The Science

Light and Plant Growth

There are many different ways of assessing light. But there are certain methods and terms that pertain specifically to plant growth and its symbiotic relationship with light. Quantity(or intensity) and quality(or spectrum) are 2 very basic but sometime misunderstood factors. They are also the 2 most important, so let’s look at them closer.

Light quantity

Light quantity is the most directly correlated factor to biomass yields. Photosynthesis is a quantum process, and can be quantified on a photon basis. There are three ways of measuring and testing light quantity.

PPF(photosynthetic photon flux)- is the unit of measurement that shows the total output of a lamp or light source. It is a measurement in µmols/sec of photons emitted by the source. It is a very useful figure because it shows the potential of the lamps capabilities. This does not take into account any loss factors such as distance from light source to the canopy or reflections of walls and such. 

Average PPFD(photosynthetic photon flux density)– As we have said before, it is the relationship between light and plants that makes up a grow light, and grow space is a one of the most essential factors. 1 sq meter is the area unit which studies and scientist have standardized for the measurement unit PPFD. The “D” signify density, meaning how much PPF per area(1m^2). Studies of many varieties of plants have determined that 700-1000µmols/m^2 average is the optimal range for higher light crops. The PPF(total output) of the lamp ÷ by the area in m^2 will give you the average PPFD of the area based on the PPF available. In the case of the PLC640, with a PPF of 1700µmols+, and a coverage area of 4’x4′(1.48645m^2) we get 1700÷.1.48645=~1144µmols/m^2/sec PPFD. This is a good way to estimate, but does not take into account real world losses getting the photons from fixture to the canopy. 

Instantaneous PPFD(PAR meters)-  Many people have seen instantaneous PPFD readings from tools like PAR meters. These are very useful to see how light is distributed and to check direct intensity levels relative to plant growth. How ever they do not tell the PPF of the lamp, or a true average PPFD of the entire canopy in a single measurement. They are only an extrapolated square meter figure based on that single point in space. As one single measurement these meters can be very misleading, especially with LEDs and their target beams. But when used as a network of instantaneous data points, we can see how well a lamp or source is covering the whole grow area and at what relative intensity.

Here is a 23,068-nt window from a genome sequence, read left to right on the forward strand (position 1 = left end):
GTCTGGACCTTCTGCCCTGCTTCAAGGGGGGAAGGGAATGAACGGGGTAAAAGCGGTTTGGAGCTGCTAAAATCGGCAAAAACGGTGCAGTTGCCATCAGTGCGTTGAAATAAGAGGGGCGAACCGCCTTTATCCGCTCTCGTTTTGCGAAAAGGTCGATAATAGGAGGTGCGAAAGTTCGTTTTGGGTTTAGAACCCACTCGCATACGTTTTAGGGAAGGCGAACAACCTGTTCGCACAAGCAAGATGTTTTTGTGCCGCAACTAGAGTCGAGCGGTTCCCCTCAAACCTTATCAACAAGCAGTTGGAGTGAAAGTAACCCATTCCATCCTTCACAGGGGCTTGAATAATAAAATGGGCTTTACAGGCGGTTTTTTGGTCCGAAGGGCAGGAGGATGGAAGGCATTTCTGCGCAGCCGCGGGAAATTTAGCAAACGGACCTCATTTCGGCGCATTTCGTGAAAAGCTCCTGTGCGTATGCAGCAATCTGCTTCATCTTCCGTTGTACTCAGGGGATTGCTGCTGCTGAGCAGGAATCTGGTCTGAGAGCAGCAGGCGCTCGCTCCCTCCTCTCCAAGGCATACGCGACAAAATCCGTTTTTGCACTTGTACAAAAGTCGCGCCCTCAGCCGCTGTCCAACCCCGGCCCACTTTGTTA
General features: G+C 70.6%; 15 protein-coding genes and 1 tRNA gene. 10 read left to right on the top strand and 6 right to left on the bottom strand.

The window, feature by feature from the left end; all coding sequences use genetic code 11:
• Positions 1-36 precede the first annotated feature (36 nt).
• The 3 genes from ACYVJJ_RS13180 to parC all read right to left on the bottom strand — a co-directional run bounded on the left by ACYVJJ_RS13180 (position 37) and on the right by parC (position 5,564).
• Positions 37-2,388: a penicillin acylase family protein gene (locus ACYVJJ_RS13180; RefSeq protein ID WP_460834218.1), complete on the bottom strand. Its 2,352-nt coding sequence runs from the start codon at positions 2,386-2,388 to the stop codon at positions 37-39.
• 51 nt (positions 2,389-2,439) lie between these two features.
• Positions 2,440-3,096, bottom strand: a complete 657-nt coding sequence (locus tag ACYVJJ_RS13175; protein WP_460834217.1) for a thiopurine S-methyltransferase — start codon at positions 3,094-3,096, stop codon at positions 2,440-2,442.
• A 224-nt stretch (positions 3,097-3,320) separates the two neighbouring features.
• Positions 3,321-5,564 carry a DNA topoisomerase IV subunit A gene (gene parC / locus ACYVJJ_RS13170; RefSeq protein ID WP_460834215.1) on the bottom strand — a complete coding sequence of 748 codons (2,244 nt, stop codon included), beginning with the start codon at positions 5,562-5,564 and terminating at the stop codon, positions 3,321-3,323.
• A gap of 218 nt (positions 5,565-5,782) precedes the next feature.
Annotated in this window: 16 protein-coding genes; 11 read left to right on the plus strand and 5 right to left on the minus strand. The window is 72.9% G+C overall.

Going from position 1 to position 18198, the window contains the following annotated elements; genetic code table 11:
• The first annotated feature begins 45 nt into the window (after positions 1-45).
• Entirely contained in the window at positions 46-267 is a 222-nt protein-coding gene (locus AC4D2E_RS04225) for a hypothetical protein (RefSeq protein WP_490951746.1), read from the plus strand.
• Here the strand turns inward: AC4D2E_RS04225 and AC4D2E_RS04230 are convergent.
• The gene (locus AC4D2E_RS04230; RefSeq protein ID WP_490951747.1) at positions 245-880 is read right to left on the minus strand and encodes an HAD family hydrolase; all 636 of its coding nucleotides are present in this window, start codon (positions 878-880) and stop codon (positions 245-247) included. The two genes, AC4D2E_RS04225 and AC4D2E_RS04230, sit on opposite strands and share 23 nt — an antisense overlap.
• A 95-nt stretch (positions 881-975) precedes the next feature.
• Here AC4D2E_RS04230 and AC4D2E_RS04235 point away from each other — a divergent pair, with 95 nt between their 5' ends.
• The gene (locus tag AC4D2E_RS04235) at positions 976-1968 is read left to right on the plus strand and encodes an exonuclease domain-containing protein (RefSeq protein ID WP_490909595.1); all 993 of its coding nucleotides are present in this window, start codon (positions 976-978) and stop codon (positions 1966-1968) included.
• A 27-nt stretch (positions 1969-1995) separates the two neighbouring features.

Light quality

A better known term for quality is spectrum. Spectrum is the essentially the colors of light that are emitted from a source. Different colors are made by photons at different energy levels. They are broken down into nanometers(nm’s). When it comes to photosynthesis, the differences in the nm of a photon, or it’s color, changes it’s potential effectiveness to drive photosynthesis. This was shown by Dr. McCree in 1972, when he studied and averaged 22 different species of both indoor and field grown plants by their carbon fixation in response to different wavelengths of light. When graphed for every nm in the spectrums range(320nm -780nm), we get what is known the McCree Relative Quantum Efficiency curve, or RQE. To this day, is the only scientifically accepted “action spectrum”

2-6RelativeQuantumEfficHEIDI

Notice that there is no extreme differences across the range as some are lead to believe. Though red and blue nm’s are driving forces in photosynthesis and physiological development, they are no way the only useful or necessary nm’s for maximum physiological expression and biomass yields. A full and targeted spectrum is needed so that photosynthesis is maximized and that biological processes are triggered correctly.

 The green and yellow region are many times misunderstood, but are the major penetrating force of the spectrum and aid in full plant development. The upper yellow through red is the driving force in growth and development of flowering and fruiting plants.